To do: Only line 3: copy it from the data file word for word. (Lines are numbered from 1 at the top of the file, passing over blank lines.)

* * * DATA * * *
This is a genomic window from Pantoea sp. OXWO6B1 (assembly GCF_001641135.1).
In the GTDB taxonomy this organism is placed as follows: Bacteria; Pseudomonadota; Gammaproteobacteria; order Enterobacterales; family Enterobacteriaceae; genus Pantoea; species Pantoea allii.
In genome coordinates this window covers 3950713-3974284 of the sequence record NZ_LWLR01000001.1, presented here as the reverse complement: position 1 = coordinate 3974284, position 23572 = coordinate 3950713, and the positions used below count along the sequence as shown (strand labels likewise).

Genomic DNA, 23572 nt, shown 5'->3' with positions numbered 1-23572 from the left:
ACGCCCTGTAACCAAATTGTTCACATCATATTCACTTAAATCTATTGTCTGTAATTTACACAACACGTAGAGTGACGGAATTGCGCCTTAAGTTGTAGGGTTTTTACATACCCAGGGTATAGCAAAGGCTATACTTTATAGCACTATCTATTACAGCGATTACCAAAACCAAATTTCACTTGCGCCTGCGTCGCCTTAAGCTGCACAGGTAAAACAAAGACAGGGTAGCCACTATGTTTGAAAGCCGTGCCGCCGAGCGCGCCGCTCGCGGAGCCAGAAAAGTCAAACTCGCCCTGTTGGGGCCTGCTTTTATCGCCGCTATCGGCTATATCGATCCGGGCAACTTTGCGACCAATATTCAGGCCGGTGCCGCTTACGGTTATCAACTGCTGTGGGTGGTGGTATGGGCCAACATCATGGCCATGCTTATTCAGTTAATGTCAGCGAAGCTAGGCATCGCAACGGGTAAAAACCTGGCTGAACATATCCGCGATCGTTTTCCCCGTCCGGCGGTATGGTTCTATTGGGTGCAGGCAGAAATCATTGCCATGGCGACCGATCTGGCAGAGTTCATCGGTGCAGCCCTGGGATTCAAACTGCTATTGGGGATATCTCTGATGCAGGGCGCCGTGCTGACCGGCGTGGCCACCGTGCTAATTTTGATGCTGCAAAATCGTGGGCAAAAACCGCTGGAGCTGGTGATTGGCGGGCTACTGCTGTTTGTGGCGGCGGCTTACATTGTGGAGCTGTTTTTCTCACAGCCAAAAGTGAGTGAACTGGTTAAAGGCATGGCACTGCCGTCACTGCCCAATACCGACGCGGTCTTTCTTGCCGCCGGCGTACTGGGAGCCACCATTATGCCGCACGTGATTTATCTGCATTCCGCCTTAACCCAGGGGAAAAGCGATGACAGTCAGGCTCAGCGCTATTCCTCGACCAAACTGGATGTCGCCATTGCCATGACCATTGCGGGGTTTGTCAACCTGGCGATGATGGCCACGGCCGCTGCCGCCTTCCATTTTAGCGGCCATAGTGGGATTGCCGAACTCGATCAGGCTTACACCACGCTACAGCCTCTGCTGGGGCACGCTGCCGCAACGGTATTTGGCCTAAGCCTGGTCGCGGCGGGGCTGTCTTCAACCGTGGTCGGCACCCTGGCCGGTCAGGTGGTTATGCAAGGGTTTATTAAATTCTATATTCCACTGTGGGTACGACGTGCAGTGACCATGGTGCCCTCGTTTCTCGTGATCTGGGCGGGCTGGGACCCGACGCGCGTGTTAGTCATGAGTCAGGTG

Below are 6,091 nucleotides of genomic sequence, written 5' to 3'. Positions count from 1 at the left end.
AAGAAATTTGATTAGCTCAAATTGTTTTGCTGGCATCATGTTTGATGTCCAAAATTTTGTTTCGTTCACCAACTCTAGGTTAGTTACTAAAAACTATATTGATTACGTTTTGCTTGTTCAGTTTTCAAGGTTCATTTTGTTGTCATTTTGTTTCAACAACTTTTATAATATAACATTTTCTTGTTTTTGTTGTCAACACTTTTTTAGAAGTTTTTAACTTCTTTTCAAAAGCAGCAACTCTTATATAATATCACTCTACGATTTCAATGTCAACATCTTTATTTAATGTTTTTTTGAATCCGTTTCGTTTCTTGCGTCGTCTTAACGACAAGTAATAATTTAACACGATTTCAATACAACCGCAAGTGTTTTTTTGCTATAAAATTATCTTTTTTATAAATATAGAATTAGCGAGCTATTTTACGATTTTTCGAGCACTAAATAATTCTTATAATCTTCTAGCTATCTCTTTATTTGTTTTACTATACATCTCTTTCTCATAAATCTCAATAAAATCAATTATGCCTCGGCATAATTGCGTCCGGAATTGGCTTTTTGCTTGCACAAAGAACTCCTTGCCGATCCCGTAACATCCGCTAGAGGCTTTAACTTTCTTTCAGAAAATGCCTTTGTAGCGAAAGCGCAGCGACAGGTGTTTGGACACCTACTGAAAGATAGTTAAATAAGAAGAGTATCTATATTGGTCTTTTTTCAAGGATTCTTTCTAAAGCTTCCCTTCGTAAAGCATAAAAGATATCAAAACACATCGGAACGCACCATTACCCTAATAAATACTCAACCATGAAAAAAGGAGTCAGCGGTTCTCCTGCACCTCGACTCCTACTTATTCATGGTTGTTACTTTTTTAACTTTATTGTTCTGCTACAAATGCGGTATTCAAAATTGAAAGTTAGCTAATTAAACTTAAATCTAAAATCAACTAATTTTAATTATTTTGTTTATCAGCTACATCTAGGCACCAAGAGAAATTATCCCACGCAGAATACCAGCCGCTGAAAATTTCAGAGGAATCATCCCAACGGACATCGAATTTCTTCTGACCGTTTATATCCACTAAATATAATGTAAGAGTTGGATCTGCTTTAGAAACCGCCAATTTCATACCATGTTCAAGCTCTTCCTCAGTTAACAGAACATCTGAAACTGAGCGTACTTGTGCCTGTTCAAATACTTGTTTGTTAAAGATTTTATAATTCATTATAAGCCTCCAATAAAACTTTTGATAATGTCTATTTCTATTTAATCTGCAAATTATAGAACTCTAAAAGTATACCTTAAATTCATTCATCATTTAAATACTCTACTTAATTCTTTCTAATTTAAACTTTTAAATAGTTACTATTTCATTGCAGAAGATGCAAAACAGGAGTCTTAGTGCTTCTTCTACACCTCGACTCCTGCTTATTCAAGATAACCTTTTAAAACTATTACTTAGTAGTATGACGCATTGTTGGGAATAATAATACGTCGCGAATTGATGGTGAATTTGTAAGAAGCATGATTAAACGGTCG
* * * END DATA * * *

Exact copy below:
In genome coordinates this window covers 3950713-3974284 of the sequence record NZ_LWLR01000001.1, presented here as the reverse complement: position 1 = coordinate 3974284, position 23572 = coordinate 3950713, and the positions used below count along the sequence as shown (strand labels likewise).